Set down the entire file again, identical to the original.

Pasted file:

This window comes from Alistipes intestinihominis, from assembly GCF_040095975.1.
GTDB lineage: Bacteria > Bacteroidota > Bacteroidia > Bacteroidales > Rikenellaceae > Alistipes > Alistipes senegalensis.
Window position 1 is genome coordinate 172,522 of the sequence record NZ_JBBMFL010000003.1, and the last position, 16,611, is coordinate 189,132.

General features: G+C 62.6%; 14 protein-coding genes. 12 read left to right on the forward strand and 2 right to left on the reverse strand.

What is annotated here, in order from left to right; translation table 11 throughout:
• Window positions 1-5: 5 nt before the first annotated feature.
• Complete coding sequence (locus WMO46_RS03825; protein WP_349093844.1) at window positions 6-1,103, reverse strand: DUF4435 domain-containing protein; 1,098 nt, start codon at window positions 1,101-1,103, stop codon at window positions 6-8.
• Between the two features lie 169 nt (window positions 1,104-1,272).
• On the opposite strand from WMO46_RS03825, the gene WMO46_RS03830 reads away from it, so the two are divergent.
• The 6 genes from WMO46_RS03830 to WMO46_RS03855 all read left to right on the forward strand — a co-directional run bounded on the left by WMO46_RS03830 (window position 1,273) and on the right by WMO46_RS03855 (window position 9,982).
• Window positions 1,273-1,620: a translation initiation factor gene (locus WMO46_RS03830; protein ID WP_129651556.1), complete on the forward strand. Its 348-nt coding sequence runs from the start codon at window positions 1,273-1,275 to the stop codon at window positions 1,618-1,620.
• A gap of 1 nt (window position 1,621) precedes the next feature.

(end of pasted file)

This window comes from Alistipes intestinihominis, from assembly GCF_040095975.1.
GTDB lineage: Bacteria > Bacteroidota > Bacteroidia > Bacteroidales > Rikenellaceae > Alistipes > Alistipes senegalensis.
Window position 1 is genome coordinate 172,522 of the sequence record NZ_JBBMFL010000003.1, and the last position, 16,611, is coordinate 189,132.

General features: G+C 62.6%; 14 protein-coding genes. 12 read left to right on the forward strand and 2 right to left on the reverse strand.

What is annotated here, in order from left to right; translation table 11 throughout:
• Window positions 1-5: 5 nt before the first annotated feature.
• Complete coding sequence (locus WMO46_RS03825; protein WP_349093844.1) at window positions 6-1,103, reverse strand: DUF4435 domain-containing protein; 1,098 nt, start codon at window positions 1,101-1,103, stop codon at window positions 6-8.
• Between the two features lie 169 nt (window positions 1,104-1,272).
• On the opposite strand from WMO46_RS03825, the gene WMO46_RS03830 reads away from it, so the two are divergent.
• The 6 genes from WMO46_RS03830 to WMO46_RS03855 all read left to right on the forward strand — a co-directional run bounded on the left by WMO46_RS03830 (window position 1,273) and on the right by WMO46_RS03855 (window position 9,982).
• Window positions 1,273-1,620: a translation initiation factor gene (locus WMO46_RS03830; protein ID WP_129651556.1), complete on the forward strand. Its 348-nt coding sequence runs from the start codon at window positions 1,273-1,275 to the stop codon at window positions 1,618-1,620.
• A gap of 1 nt (window position 1,621) precedes the next feature.